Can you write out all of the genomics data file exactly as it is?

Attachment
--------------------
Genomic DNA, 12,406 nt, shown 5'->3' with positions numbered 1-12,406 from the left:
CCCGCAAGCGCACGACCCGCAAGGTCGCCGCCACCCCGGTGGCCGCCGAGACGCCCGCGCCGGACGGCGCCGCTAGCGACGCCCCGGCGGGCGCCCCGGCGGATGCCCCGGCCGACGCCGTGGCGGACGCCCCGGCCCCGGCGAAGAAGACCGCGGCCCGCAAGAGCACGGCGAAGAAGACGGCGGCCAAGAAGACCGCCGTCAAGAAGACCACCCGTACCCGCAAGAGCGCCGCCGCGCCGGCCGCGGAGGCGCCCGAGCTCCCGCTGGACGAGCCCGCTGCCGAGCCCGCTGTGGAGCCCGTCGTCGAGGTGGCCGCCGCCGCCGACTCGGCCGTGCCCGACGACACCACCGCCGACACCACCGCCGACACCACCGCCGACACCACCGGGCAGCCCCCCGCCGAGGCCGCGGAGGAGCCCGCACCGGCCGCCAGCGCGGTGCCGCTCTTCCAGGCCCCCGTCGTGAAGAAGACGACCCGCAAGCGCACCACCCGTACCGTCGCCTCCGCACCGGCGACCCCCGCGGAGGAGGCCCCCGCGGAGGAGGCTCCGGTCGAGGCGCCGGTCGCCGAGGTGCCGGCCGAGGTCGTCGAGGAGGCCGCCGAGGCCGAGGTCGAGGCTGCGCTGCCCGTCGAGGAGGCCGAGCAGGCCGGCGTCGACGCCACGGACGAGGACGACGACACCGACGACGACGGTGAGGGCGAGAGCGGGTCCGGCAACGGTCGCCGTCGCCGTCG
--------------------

Genomic DNA, 12,406 nt, shown 5'->3' with positions numbered 1-12,406 from the left:
CCCGCAAGCGCACGACCCGCAAGGTCGCCGCCACCCCGGTGGCCGCCGAGACGCCCGCGCCGGACGGCGCCGCTAGCGACGCCCCGGCGGGCGCCCCGGCGGATGCCCCGGCCGACGCCGTGGCGGACGCCCCGGCCCCGGCGAAGAAGACCGCGGCCCGCAAGAGCACGGCGAAGAAGACGGCGGCCAAGAAGACCGCCGTCAAGAAGACCACCCGTACCCGCAAGAGCGCCGCCGCGCCGGCCGCGGAGGCGCCCGAGCTCCCGCTGGACGAGCCCGCTGCCGAGCCCGCTGTGGAGCCCGTCGTCGAGGTGGCCGCCGCCGCCGACTCGGCCGTGCCCGACGACACCACCGCCGACACCACCGCCGACACCACCGCCGACACCACCGGGCAGCCCCCCGCCGAGGCCGCGGAGGAGCCCGCACCGGCCGCCAGCGCGGTGCCGCTCTTCCAGGCCCCCGTCGTGAAGAAGACGACCCGCAAGCGCACCACCCGTACCGTCGCCTCCGCACCGGCGACCCCCGCGGAGGAGGCCCCCGCGGAGGAGGCTCCGGTCGAGGCGCCGGTCGCCGAGGTGCCGGCCGAGGTCGTCGAGGAGGCCGCCGAGGCCGAGGTCGAGGCTGCGCTGCCCGTCGAGGAGGCCGAGCAGGCCGGCGTCGACGCCACGGACGAGGACGACGACACCGACGACGACGGTGAGGGCGAGAGCGGGTCCGGCAACGGTCGCCGTCGCCGTCG